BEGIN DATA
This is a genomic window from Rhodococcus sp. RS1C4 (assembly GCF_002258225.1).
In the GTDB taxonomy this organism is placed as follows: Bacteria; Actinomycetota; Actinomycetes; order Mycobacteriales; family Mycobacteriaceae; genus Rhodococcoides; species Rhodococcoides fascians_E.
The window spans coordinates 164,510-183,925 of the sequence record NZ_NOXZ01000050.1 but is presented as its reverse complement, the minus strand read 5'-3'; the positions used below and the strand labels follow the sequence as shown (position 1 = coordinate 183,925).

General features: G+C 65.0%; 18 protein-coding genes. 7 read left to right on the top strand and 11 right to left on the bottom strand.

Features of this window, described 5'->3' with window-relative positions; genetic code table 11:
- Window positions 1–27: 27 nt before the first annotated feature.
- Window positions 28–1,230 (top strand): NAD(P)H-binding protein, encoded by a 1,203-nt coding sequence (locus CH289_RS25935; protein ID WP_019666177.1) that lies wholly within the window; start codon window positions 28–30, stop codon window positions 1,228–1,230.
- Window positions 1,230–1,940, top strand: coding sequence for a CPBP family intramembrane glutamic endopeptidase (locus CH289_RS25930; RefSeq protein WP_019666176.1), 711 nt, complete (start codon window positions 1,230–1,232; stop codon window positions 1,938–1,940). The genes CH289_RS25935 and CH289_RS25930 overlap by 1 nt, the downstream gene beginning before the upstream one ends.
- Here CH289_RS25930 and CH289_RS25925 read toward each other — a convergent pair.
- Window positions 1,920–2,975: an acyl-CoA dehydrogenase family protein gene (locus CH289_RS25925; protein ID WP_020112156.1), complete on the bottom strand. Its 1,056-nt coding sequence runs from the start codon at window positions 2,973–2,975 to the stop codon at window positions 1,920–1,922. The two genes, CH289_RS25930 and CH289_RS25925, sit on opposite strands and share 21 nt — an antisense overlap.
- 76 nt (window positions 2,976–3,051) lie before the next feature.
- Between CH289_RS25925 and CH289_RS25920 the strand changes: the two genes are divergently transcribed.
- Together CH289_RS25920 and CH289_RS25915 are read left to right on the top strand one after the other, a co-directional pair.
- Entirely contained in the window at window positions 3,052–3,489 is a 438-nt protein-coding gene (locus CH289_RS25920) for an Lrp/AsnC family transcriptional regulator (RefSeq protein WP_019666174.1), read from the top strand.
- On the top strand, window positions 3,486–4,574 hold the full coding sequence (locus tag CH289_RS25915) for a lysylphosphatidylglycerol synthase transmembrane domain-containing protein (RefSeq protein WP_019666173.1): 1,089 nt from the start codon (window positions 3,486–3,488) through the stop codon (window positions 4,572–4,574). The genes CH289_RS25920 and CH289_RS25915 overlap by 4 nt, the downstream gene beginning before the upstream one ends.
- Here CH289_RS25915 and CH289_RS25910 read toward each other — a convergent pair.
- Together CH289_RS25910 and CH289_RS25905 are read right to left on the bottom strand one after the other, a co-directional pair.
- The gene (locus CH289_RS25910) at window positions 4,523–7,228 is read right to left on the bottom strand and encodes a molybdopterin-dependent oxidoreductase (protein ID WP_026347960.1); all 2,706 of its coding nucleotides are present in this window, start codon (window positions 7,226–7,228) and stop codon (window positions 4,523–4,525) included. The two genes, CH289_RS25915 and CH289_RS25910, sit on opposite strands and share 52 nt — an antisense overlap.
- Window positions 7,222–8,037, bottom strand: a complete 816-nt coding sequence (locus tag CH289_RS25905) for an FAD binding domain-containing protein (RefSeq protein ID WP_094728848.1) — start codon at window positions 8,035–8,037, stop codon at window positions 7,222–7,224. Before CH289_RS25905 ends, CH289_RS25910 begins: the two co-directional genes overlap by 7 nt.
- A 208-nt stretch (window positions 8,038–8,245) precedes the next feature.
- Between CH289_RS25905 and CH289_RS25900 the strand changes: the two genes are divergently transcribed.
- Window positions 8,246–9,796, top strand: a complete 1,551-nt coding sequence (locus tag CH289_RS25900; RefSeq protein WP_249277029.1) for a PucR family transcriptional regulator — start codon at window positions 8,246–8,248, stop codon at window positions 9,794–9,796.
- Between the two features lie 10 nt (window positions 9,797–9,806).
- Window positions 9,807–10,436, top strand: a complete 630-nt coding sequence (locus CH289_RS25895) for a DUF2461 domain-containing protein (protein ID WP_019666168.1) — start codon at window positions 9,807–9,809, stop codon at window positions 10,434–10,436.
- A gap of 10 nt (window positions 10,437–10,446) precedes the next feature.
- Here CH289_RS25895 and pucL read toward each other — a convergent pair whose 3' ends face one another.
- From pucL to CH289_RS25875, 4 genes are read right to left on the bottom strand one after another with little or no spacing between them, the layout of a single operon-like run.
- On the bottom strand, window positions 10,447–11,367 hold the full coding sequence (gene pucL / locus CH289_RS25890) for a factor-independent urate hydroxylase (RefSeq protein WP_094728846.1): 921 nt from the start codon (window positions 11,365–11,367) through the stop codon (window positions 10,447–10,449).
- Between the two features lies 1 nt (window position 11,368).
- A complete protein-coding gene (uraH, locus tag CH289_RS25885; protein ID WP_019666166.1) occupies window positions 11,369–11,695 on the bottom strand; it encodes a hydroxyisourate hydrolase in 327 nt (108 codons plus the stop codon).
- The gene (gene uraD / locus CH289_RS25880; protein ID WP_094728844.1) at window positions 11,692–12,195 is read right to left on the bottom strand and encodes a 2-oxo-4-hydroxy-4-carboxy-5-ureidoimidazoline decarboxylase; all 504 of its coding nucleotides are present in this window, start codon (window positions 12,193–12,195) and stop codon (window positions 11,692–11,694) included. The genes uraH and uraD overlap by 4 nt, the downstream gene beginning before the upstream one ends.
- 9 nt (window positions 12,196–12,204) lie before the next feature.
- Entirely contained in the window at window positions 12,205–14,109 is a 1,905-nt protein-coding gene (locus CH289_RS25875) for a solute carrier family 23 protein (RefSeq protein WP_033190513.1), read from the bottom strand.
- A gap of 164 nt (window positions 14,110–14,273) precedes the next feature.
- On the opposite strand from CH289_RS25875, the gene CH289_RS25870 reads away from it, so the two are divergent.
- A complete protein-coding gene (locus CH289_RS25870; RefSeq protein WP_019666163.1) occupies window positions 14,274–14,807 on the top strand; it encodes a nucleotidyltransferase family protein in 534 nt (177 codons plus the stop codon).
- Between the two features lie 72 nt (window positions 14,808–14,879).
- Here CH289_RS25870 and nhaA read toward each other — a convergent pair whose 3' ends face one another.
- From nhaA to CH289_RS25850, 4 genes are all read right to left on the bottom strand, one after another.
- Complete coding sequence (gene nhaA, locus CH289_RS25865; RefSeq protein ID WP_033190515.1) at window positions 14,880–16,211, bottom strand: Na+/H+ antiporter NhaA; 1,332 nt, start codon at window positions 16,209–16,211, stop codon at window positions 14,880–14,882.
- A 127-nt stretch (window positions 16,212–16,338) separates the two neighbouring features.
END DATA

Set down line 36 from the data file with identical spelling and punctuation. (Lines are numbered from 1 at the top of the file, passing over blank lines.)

- A complete protein-coding gene (locus CH289_RS25870; RefSeq protein WP_019666163.1) occupies window positions 14,274–14,807 on the top strand; it encodes a nucleotidyltransferase family protein in 534 nt (177 codons plus the stop codon).